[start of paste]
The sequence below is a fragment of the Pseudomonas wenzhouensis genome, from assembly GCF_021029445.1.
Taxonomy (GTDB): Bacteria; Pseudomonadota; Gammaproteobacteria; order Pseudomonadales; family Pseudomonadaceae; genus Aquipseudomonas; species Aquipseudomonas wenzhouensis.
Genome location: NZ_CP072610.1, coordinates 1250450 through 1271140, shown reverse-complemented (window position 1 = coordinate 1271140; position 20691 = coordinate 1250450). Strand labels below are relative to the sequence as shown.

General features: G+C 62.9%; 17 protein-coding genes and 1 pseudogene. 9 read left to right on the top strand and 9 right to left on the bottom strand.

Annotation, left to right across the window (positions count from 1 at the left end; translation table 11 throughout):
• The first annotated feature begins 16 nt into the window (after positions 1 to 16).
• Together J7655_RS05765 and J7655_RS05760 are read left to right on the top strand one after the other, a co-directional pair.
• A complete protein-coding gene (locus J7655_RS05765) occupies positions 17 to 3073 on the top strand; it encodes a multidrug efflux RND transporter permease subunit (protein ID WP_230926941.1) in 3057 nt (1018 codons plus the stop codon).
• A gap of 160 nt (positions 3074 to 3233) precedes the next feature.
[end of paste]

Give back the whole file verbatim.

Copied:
The sequence below is a fragment of the Pseudomonas wenzhouensis genome, from assembly GCF_021029445.1.
Taxonomy (GTDB): Bacteria; Pseudomonadota; Gammaproteobacteria; order Pseudomonadales; family Pseudomonadaceae; genus Aquipseudomonas; species Aquipseudomonas wenzhouensis.
Genome location: NZ_CP072610.1, coordinates 1250450 through 1271140, shown reverse-complemented (window position 1 = coordinate 1271140; position 20691 = coordinate 1250450). Strand labels below are relative to the sequence as shown.

General features: G+C 62.9%; 17 protein-coding genes and 1 pseudogene. 9 read left to right on the top strand and 9 right to left on the bottom strand.

Annotation, left to right across the window (positions count from 1 at the left end; translation table 11 throughout):
• The first annotated feature begins 16 nt into the window (after positions 1 to 16).
• Together J7655_RS05765 and J7655_RS05760 are read left to right on the top strand one after the other, a co-directional pair.
• A complete protein-coding gene (locus J7655_RS05765) occupies positions 17 to 3073 on the top strand; it encodes a multidrug efflux RND transporter permease subunit (protein ID WP_230926941.1) in 3057 nt (1018 codons plus the stop codon).
• A gap of 160 nt (positions 3074 to 3233) precedes the next feature.